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Research Data Services @SDSU

Tools and services to help you manage your research data

Planning to Manage and Share your Data. What's in it for You?

You may be writing a data management plan (DMP) because your funder requires it, but there are other reasons to consider having a DMP.

  • You will be able to find and understand the data you have collected when you need it.

  • You can avoid unnecessary duplication.

  • You can easily share data with collaborators.

  • You can back up your results if required.

  • Your grant proposal will be more competitive if you have a good DMP.

Managing your data well also makes it easier to share your data. Some funders and journals require you to provide the data to support your articles, and sharing data has been shown to have many positive impacts. Sharing your data:

  • Allows wider dissemination of your work and can lead to more citations

  • Promotes scientific integrity and debate

  • Supports reproducibility.(1)

  • Leads to new collaborations between data users and data creators

  • Increases citations.(2)

  1. Collins, FS and LA Tabak (2014) Policy: NIH plans to enhance reproducibility. Nature, 505:612-613. January 30. doi:10.1038/505612a

  2. A study by Piwowar, Day and Fridsma showed a 69% increase in citation, 
    based on:

What can happen without a data management plan?

Making a Plan

Your plan needs to take into account the data type and format you will be collecting, how and where you will save the data, data standards for the subject area, data security, data sharing, and long-term access plans.

DMPTool is an easy to use template tool for creating dat management plans.  It will take you through the questions below and provide you with a ready to use plan for your grant.

Data Type and Format:

  • Data collection methods. Data formats.
  • Data size, per experiment and the whole data set.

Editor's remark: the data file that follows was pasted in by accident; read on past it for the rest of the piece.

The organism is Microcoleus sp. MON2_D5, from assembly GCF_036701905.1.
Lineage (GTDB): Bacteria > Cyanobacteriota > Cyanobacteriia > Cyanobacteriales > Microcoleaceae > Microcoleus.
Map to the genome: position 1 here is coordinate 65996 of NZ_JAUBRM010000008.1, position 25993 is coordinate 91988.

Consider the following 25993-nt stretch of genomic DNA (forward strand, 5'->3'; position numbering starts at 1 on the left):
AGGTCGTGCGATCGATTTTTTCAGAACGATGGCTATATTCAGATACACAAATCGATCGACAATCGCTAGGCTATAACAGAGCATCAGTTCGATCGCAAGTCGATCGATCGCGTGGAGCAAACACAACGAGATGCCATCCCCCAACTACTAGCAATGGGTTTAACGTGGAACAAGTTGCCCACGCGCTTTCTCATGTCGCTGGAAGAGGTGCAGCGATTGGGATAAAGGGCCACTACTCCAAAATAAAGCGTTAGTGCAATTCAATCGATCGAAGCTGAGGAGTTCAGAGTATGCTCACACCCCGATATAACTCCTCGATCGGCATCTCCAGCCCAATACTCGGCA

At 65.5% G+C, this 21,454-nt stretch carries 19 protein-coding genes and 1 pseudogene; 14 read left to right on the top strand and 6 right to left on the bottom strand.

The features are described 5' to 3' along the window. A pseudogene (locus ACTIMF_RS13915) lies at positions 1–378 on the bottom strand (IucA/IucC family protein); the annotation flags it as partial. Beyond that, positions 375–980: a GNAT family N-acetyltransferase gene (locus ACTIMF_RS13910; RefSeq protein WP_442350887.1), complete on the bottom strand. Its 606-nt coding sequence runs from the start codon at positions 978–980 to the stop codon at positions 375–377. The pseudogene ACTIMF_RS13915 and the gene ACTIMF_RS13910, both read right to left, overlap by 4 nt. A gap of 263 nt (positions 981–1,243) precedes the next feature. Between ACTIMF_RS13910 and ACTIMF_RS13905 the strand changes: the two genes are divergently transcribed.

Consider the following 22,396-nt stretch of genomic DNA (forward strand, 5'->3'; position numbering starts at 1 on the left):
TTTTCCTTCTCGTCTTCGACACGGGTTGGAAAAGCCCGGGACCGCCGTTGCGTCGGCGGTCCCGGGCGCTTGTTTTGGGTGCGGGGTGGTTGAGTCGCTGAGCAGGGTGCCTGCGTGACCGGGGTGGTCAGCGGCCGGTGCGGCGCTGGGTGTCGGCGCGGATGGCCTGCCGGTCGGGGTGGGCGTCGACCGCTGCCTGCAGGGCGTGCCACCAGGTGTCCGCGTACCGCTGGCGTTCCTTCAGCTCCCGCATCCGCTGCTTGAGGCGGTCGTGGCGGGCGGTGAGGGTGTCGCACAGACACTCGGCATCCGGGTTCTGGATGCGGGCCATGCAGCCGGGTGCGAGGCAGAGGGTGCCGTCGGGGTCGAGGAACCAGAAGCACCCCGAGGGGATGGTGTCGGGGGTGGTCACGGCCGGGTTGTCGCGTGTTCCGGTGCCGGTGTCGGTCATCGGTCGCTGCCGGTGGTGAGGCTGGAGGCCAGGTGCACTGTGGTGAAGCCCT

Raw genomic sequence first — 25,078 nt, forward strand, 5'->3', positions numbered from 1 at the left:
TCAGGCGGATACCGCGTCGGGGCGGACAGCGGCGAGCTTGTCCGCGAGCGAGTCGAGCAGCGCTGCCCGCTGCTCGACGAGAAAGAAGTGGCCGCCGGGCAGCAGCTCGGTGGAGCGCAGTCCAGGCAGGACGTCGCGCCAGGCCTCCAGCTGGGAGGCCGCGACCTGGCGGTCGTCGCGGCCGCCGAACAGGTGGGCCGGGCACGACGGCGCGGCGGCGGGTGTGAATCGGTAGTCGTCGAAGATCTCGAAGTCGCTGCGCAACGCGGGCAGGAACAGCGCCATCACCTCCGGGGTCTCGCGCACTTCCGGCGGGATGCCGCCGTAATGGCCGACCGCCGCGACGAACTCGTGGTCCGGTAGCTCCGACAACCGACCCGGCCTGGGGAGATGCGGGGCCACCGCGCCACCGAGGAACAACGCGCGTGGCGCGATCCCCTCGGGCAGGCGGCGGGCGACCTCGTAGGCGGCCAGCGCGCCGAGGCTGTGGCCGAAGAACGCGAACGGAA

• Is the data reproducible?  i.e. climate data or data from lab experiment that can be run again.
  • Data organization plans and file structures.

Data Storage

  • Where will data be stored as it is collected and analyzed?
  • Who is backing up and where are backups kept?
  • Where will data be stored for retention (institutional policy)?
  • What format should be used to store data?

Data Standards

  • Are there standards for data collection and documentation in your subject area?
  • Is there a community standard for adding key words to your data for sharing and future use?

Data Security

  • Are there any special security considerations, e.g. HIPAA ?
  • Who controls the data? Who is responsible for the data?
  • Will any of the data require extra security or privacy?
  • Will there be an embargo on the data?

Data Sharing

  • Does your funder require sharing?
  • Who might want to use the data and how?
  • If there is a suitable subject repository, do they have any requirements for depositing data?
  • Is data saved in a way that will allow others to understand and use it?

Long-term Access

  • How long must the data be retained according to funder, institution, etc.?
  • Does the format need to be changed for long-term preservation?
  • Where can the data be stored?
  • Who will maintain it?

This is not an exhaustive list of considerations when developing a data management plan, but it will help you think about some of the things funders will be looking for when they review your plan.